Over the last few seasons, the best ball fantasy football format has grown incredibly popular. If you are unfamiliar with the format, it is geared for those looking to draft a team and leaving with without roster moves. This puts an emphasis heavily on drafting, and you will need some good fortune along the way. Teams will score points from weeks 1-16. This number can vary, but usually the top eight players score each week, which is broken down into positions. Your highest scoring players at each position will accumulate points. This means no more being frustrated that you have a running back scoring 20+ fantasy points on the bench. It is a running tally of fantasy points throughout the week, and the team with the most at the end wins.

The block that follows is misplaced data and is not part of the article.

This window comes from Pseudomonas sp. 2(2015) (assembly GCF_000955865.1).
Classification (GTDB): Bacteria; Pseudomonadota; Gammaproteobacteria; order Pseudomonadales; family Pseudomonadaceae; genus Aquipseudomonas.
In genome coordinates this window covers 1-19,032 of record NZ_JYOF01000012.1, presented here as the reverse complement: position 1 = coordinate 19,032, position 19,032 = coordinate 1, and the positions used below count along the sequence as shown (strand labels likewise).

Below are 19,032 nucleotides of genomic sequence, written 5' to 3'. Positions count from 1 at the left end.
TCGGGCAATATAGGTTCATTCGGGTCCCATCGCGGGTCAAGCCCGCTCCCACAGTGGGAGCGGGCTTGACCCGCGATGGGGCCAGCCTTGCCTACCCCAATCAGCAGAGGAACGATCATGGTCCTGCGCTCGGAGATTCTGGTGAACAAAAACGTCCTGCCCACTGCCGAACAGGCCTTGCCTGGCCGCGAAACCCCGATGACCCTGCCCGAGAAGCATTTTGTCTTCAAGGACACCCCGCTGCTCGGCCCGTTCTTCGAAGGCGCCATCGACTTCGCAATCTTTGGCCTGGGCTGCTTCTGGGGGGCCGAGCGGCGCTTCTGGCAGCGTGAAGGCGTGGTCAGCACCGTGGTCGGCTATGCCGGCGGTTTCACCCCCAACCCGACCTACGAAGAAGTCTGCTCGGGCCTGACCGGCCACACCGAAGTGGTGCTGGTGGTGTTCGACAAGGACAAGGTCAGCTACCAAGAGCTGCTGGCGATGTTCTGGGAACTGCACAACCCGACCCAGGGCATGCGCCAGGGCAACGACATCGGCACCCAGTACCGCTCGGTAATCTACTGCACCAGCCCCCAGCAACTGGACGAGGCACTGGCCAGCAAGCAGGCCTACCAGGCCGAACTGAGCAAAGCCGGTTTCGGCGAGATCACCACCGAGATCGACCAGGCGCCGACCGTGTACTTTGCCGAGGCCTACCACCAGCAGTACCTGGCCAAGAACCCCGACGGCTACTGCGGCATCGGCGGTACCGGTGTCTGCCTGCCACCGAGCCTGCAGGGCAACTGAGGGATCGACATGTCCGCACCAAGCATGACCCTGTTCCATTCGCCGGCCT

There are various strategies to go with, but solidifying a good floor of fantasy points is key. Getting later in drafts is where you can begin to take some risks. Handcuffs for running backs become important, as they could end up being league winners come late in the year. You want guys that have upside, and low ceiling players can not be as exciting in this type of format. Rushing quarterbacks have an advantage in this format, as we saw with Lamar Jackson and Josh Allen last year. Having a balance of safety and upside is a good starting point to any lineup. I will be breaking down targets to go with by position with a focus on getting the best value.